Symptoms of caisson disease, the 'bends', may include acute itching, paralysis, confusion, dizziness, ringing in the ears, and brain damage, among other symptoms that may be in sum or in part mistaken for madness, either by an outside observer or by the sufferer.

The 'bends' were also associated, by uninformed sufferers if not by latter-day doctors and scientists, with the nitrogen narcosis that frequently precedes the disease. Nitrogen narcosis, called "rapture of the deep" by Jacques Cousteau, causes

a host of irrational behaviors. Some divers panic; others, like Mr. Cousteau, feel a drunken sense of invulnerability so overwhelming that some have been known to remove their breathing tube to share the gift of air with a passing fish.

"Jacques Cousteau, Oceans' Impresario, Dies", The New York Times, June 26, 1997 (paywalled?).

The 'bends', a name first attested by OED from 1894 in the sense of symptoms of caisson disease (or, "more loosely, the whole disease"), took the name from the contortions of limbs and joints characteristic of some afflicted with the disease. Those contortions resembled a pose affected by fashionable people of that time and earlier. The pose was known as the "Grecian Bend" (evidence in print from 1820).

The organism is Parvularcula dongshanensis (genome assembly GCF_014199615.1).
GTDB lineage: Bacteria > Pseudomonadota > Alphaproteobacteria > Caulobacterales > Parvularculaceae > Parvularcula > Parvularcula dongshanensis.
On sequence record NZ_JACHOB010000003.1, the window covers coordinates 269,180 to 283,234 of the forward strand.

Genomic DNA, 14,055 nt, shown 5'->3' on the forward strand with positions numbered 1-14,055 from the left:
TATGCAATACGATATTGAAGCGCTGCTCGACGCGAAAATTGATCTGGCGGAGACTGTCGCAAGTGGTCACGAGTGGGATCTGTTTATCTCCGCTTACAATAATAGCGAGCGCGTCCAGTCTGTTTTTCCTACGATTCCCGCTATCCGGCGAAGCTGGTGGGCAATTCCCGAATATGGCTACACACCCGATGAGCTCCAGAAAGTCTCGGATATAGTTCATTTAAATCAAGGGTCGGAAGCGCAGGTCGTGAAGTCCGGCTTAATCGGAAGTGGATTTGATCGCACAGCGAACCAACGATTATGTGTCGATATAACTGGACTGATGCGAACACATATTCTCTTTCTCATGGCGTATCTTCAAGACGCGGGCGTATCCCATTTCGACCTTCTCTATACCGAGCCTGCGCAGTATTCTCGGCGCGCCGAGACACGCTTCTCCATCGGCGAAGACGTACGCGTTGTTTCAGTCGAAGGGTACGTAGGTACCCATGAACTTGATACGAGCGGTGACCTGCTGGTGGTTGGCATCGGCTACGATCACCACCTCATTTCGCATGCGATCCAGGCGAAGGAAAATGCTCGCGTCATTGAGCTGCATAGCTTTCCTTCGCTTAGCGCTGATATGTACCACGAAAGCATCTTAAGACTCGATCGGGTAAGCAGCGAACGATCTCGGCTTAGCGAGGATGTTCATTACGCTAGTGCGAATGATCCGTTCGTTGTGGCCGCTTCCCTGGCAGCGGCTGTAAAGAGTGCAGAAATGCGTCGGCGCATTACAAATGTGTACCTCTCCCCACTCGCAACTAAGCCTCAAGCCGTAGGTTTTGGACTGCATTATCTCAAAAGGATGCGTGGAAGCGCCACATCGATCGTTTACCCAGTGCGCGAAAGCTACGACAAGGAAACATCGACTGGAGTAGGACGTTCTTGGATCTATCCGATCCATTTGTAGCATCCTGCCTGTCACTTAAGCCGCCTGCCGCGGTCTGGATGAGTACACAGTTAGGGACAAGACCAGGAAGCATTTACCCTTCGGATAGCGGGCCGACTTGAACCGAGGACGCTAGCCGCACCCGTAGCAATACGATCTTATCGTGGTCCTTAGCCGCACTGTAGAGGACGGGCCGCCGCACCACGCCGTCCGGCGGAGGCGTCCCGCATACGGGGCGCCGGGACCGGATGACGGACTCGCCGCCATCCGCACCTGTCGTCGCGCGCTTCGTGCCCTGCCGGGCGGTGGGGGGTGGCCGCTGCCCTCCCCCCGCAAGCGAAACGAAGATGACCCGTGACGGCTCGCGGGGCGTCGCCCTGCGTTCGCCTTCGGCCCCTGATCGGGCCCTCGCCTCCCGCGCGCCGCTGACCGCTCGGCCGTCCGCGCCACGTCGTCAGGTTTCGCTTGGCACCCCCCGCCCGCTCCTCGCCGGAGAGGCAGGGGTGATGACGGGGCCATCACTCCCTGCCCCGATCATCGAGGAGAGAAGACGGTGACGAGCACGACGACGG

Grecian Bend

The evening world, New York, March 03, 1904.

 "The first time I heard of 'the bend'," Mr. Lovejoy said, "was while I was employed in the caissons of the St. Louis bridge piers…I have seen a man doubled up as if he had violent cramps, rheumatism, sciatica, and the toothache combined."
 "Why is it called 'the bend'?"
 "Because some of the workmen thought they distinguished a resemblance between the position of the sufferers and the then favorite attitude of fashionable women known as 'the Grecian bend'."

The Sun, New York, New York, 12 Dec 1881, p. 4 (paywalled)

No smoking gun emerged from my research, as was indeed too much to hope, but 'round the bend' in the sense of lunacy may have originated from the characteristic appearance of some afflicted with symptoms of 'the bends', perhaps also prompted by the nitrogen narcosis typical of being just around the bend from the bends.

Had it not been for those vague, darting silvery shapes, which I never managed to catch much less fillet, which were 'bends' as the nautical term for methods of attaching two lines to each other etc., and 'bends' as another name for the strongest planks in ships' hulls, and 'bends' as locations on rivers, roads and shorelines, I might have made the connection between 'the bends', that is, the symptoms of caisson disease, and the 'around the bend' of madness sooner.